I personally know of the Orthodox Presbyterian Church deposing one of their ministers for abusing his wife, and then re-defining desertion to include abuse in order to allow her to biblically file for the divorce. Yes, it’s looking like the OPC is very rare in the church world, but please, be assured that there are churches that hold to God’s Word.

  5. Heather2

    Wonderful, Barbara. The more I read oN ACFJ and the more The Lord shows me His truth the more I hurt over the wrong teaching I had.

    I soooo appreciate your work and the way you clearly show us the truth.

  6. Katy

    I JUST had to explain this to another victim who is struggling today. The faster this spreads the better.

  7. Brenda R

    I’ve read your book and believe in the 3 A’s for divorce, but it is always good to be reminded.

  8. fiftyandfree

    Thanks for posting this Barbara. I will save this for my files in case I need to share it with someone one day.

    I’m curious; are there other things that you don’t agree with Instone-Brewer about? Would you mind sharing and explaining if there are differences? Thanks.

    • Hi Fifty, my differences with Instone-Brewer are not as important as the other things I have to write about (which I never have enough time to do already), so I would rather not spend time on them. If you read my book and his scholarly book to compare it with mine, you can see where we differ.

  9. Conundrum

    I was in a relationship with a divorced woman for 4 years, and lived with her for 3 of those years. As we both started to become more and more spiritual, we decided to end our sinful co-habitation and get married.

    It was then that we discovered Jesus’ teaching on divorce. The reason for my partner’s divorce was irreconcilable differences/her former husband’s refusal to start a family/emotional abuse. Because my perspective was that Jesus only allowed adultery as a legitimate reason for divorce, I told her I couldn’t marry her since God still recognized her former marriage as valid.

    After reading Instone-Brewer’s book and reviewing Exodus 21, I am starting to believe that other grounds may also be valid (food, clothing, marital relations).

    In your opinion, would her former husband’s refusal to start a family coupled with emotional abuse constitute grounds for divorce based on Exodus 21 (specifically marital relations)?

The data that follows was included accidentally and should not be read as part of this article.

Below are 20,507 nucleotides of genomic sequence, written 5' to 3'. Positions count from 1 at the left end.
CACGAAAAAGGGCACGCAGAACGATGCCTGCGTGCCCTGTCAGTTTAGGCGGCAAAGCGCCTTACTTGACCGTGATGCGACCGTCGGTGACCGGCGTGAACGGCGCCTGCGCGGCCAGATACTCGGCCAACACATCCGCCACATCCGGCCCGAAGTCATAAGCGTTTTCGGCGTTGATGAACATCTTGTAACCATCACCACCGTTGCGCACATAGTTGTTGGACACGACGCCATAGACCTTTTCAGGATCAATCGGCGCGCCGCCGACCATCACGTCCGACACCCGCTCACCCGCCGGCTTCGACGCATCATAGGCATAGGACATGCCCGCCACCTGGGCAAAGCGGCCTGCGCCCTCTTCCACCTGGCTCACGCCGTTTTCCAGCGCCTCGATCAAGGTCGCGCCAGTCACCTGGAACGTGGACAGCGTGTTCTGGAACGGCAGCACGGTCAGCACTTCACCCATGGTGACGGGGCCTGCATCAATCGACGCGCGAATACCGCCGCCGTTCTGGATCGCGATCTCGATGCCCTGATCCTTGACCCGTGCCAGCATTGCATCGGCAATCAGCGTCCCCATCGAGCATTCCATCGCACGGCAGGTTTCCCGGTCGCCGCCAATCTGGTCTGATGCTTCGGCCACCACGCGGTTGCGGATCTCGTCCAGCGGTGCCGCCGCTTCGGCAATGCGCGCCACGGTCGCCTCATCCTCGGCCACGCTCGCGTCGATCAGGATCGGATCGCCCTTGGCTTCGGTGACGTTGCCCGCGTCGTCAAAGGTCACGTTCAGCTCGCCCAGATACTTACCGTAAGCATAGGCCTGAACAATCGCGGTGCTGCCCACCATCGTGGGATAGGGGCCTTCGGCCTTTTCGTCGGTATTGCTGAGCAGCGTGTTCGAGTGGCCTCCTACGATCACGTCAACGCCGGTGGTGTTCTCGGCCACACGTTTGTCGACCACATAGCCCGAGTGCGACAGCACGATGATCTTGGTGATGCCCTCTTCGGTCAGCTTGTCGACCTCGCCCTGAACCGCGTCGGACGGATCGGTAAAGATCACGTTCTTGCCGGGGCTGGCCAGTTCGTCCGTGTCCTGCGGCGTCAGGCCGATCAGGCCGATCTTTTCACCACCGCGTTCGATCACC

• Jeff Crippen

      Conundrum – Our position, which we believe is biblical, is that abuse is grounds for divorce. Why? Because it is a violation of the marriage covenant and while we all violate our marriage covenant in some way on occasion, abuse is (as we define it) a habitual, ongoing, unrepentant quest to have power and control over one’s spouse, which emanates from a mentality of entitlement. Also, we would conclude that sinful withholding of conjugal rights and/or refusal to have children (if it were agreed in the marriage covenant that both desired children) is also a breaking of that covenant. With all of that said, you are the ones who need to work through Scripture on this and we are glad you have found Instone-Brewer’s books. Barbara Roberts’ book Not Under Bondage should be a help to you as well. Thank you for askng. Oh, and by the way, a little tip: You may not have intentionally meant anything by it, but I would suggest that you not speak of your fiance as “a divorced woman.” She is simply a woman:) I get it that you wanted to let us know that she had been divorce, but you might be surprised how much she would appreciate not being referred to by that adjective, “divorced.” You get what I mean I’m sure. Blessings on you both.

    • Thanks for the question, Conundrum. I think Jeff C has answered you well. I do hope you read my book as it deals more in depth with abuse than Instone-Brewer’s book (not putting his book down, by the way; I think both his book and mine have their place in this discourse.) And the first chapter defines and describes abuse in quite a lot of detail: your friend may find that chapter helpful when reflecting on her former marriage. You can read that chapter for free at http://www.notunderbondage.com/book.html

      You might also like to check out the article I have on my Not Under Bondage site called Still Married In The Sight Of God?